March 2 is Dr. Seuss’s birthday, and our school joined others in celebrating it as Read Across America Day. We read in class every day, but today we got comfortable and had an extra long read-a-thon. Then we had a Google Hangout and read a Dr. Seuss book aloud to students at Accel. Here are some pictures of our day!
For the past few weeks our class has been learning about natural disasters and their effect on the environment. After we read about some disasters like hurricanes and forest fires as a class, we each chose another type of disaster to research. We wrote five-paragraph essays about what we learned.
After we finished our essays, we made a video to show what these dramatic natural disasters look like. We used the FxGuru iPhone app to create the special effects.
Here are some of the interesting facts we learned about the natural disasters we studied:
Most people know about how Mount Vesuvius erupted in the year 79 A.D. and covered Pompeii, but it has also erupted at least 50 more times.
The Tri-State Tornado on March 18, 1925, was the most destructive in history. It went through Missouri, Illinois and Indiana, and its path was over 200 miles long. It killed 695 people and injured over 2,000.
The longest lightning bolt was almost 200 miles long. It happened during a thunderstorm in Oklahoma on June 20, 2007.
Avalanches are a danger on mountains after 12 or more inches of snow have fallen. If an avalanche is triggered, the snow can pour down the mountain at a rate of over 80 miles per hour.
Floods can be deadly, but they also can help the environment. The sediment in flood waters may cause the soil to be more fertile.
October 27, 2016
by Mrs. Hamman's Class 5 Comments
This video shows the highlights of our past month. Here are our descriptions of some of the activities you can see in the video.
The Oreo Challenge is done by students all over the world. You get into groups and stack regular Oreos as high as they can go. The winners from each group stacked against each other. Christilyn was the champion of our class. We kept records of our stacks and reported our data to the Projects by Jen website. You can see the final results here. We’ll be using our data to write real-world math problems with fractions next week.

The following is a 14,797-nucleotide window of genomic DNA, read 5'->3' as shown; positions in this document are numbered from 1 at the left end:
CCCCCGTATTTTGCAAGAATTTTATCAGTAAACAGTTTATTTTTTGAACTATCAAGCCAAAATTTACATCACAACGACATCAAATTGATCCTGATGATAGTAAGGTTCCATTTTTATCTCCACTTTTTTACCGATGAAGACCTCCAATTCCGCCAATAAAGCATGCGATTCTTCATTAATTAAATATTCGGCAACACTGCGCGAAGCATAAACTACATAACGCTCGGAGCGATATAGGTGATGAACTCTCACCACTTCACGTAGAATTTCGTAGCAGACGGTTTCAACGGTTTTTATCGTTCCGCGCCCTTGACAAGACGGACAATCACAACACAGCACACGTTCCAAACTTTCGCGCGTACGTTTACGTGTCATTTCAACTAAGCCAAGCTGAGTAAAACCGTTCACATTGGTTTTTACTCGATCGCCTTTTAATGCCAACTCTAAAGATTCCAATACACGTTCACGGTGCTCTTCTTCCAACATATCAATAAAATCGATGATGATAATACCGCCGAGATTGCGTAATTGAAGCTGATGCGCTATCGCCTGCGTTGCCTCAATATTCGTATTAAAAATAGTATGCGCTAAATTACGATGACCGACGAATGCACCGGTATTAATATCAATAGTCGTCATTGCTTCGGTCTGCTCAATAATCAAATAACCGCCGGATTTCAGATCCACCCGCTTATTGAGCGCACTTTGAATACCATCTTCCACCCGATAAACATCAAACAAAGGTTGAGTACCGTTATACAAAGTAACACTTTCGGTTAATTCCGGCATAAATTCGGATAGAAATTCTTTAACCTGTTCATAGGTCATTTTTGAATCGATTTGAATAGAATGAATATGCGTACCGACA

Breakout is an exciting and challenging game! The object of the game is to unlock a group of locks before the time runs out. The teacher gives you one clue, then the other information you search for helps you to unlock all the others. It really makes you think! Last month we played one Breakout with a Minecraft theme, and one based on our current read aloud, Pax.
In math we used tiles, cubes, fraction strips and big whiteboards to practicing adding and subtracting with fractions.
Walking Classroom is an activity that is fun but also makes you learn. We each have a podcast player loaded with educational podcasts. It also gives you some exercise on the days when you don’t have P.E. Walking Classroom is a great tool for learning. We learned that we can concentrate on lessons better when we are moving around.